I don't know about you, but when I think about Whisky River, food doesn't exactly come to mind. The nightclub, owned by NASCAR driver Dale Earnhardt Jr., has a mechanical bull, for goodness' sake. And what does Jr. know about food? He drives in circles for a living.
But according to a recent press release, their new kitchen opens soon:
Opening November 2012, Whisky River’s new kitchen and 175 seat dining floor plan redefines the Charlotte venue’s experience.
Located only a few blocks away from the NASCAR Hall of Fame, Whisky River has become an attraction race fans visit yearlong. Operating as both an evening venue and a full-service restaurant, Whisky River anticipates offering more to its patrons by creating an unique experience through delicious food and an exciting atmosphere, creating a revved-up nightlife.
“It is great when race fans come to visit and now we’ll be open for seven days a week for lunch and dinner. They can come in, sit down, relax and enjoy great barbecue with southern hospitality,” said General Manager Eric Flanigan.
Spice up your traditional Thanksgiving menu this year and head out to Savory Spice Shop at Atherton Mill on Saturday, Nov. 3. Chefs will be onsite throughout the day to showcase unique holiday dishes, all of which will feature spices from Savory Spice Shop.
Dessert First (9:30 a.m. — 11:30 a.m.): Butternut Bread Pudding
Talkin’ Turkey (11 a.m. — 1 p.m.): Seasoned Turkey and Rolls
Savory Sides (12:30 p.m. — 2:30 p.m.): Sausage Sliders
Savory Spice Shop is located at 2000 South Blvd.
If you're like most people who really enjoy food, you've probably done your share of wine dinners and beer dinners, but next Monday, Halcyon: Flavors from the Earth will present a different approach to pairing food with libations.
On Nov. 5, the restaurant will join forces with Foggy Ridge Cidery to host its very first cider dinner. The event will be an intimate gathering of food and cider lovers, with five courses paired with Foggy Ridge's best ciders.
I am not a mom. But it seems like every mom I talk to nowadays is looking for ways to sneak vegetables in their kid's diet. And then you have my family, where about 75 percent of them won't go near a vegetable unless it's deep fried or doused in ranch dressing.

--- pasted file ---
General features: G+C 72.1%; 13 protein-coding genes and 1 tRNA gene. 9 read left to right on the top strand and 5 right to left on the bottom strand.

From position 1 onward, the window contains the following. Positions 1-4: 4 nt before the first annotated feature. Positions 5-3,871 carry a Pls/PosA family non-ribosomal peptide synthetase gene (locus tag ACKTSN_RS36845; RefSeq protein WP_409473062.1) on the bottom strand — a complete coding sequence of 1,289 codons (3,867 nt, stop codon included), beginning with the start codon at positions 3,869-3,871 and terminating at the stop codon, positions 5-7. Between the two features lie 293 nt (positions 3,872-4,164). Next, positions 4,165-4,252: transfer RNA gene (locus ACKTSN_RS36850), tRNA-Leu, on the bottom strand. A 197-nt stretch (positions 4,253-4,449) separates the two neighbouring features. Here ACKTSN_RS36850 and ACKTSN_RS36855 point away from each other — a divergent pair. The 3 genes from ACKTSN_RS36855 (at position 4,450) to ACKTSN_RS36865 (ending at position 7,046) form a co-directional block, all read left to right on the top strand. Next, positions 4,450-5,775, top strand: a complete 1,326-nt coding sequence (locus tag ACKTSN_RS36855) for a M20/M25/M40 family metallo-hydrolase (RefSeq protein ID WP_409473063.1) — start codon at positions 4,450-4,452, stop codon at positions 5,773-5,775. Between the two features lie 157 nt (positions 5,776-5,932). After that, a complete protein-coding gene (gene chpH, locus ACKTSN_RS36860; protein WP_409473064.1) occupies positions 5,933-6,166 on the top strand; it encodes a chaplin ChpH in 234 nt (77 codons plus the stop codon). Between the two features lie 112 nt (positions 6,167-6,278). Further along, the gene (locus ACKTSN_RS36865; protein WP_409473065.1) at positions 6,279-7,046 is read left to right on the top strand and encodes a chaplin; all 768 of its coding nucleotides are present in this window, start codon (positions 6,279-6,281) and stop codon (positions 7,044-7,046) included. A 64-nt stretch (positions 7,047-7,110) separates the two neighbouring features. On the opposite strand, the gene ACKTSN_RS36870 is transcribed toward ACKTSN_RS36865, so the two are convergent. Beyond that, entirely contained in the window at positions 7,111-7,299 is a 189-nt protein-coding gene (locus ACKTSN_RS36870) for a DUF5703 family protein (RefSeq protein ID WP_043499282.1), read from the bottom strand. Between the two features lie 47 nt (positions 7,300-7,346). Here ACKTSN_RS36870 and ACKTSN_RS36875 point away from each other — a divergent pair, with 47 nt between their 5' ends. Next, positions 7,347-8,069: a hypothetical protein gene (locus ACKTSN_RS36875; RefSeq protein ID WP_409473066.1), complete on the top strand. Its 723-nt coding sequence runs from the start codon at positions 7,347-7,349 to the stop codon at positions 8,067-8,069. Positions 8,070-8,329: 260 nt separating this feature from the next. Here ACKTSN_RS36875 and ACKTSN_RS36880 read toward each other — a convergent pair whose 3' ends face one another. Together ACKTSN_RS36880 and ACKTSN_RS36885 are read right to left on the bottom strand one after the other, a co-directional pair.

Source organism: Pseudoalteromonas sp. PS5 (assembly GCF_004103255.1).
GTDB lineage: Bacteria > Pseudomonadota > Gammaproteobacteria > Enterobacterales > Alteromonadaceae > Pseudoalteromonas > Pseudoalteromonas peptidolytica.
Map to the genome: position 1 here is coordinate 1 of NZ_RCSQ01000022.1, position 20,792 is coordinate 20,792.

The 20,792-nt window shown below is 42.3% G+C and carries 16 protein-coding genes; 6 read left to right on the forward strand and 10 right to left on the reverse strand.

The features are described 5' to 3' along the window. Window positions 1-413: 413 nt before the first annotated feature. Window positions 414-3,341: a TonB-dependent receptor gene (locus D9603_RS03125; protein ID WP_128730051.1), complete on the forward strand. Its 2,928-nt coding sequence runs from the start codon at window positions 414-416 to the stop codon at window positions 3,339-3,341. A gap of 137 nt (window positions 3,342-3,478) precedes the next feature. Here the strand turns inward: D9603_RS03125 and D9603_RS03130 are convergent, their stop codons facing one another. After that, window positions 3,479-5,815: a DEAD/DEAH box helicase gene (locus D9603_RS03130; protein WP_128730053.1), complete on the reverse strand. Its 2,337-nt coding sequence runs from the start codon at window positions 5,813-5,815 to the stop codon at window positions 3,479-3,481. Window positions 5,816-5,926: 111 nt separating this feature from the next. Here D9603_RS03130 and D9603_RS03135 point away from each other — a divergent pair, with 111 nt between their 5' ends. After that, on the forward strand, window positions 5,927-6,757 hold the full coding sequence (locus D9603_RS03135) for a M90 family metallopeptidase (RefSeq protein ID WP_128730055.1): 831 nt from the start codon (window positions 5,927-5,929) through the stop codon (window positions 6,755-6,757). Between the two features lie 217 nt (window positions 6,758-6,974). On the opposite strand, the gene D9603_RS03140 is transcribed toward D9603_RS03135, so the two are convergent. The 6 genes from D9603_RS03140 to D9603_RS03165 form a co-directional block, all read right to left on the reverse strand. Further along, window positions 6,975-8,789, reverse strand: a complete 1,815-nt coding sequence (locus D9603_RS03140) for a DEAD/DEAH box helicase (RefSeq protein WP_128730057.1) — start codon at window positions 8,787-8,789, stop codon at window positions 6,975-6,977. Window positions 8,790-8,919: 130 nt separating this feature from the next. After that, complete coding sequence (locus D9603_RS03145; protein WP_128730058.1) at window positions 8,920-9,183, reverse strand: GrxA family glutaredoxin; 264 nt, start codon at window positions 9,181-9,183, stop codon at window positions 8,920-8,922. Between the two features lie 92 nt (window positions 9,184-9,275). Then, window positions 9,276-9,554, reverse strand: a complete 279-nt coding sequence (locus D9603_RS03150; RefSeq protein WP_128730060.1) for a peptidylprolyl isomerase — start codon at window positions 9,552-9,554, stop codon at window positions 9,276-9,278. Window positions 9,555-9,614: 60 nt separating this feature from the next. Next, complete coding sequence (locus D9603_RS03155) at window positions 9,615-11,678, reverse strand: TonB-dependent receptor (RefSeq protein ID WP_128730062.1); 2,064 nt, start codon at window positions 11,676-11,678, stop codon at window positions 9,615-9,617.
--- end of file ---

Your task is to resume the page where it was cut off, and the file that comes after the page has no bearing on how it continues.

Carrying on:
I like to think that my future offspring won't turn out this way. They'll eat vegetables and like them. Or else they'll sit at the table until they've tasted everything, like my mom used to make us do. I tasted my vegetables, and usually first, so I could get it over with. My younger brother, on the other hand, would fall asleep in his plate well after the rest of us had left the table.
But just in case my kids takes after some of my pickier relatives when it comes to their palate, I have a few tricks up my sleeve, and one of them just happens to be this chili.
Tucked inside the 7th Street Public Market is a market stand that just may be my favorite new place to go. Orrman’s Cheese Shop is where cheesemonger Rachel Klebaur set up shop last month to profess her love of cheese publicly. Featuring local and regional cheese producers and small batch artisan products, Klebaur’s stand is more than a cheese oasis — it’s where she does her part to help the little guys.
This past Wednesday, Queen City citizens and food advocates gathered together inside the 7th Street Public Market to celebrate Food Day 2012, a national celebration and movement for healthy, affordable and sustainable food.
Food Day was created by the Center for Science in the Public Interest, a coalition of food movement leaders, individuals and organizations, to “promote safer, healthier diets, support sustainable, organic farms, reduce hunger, reform factory farms to protect the environment and to support fair working conditions."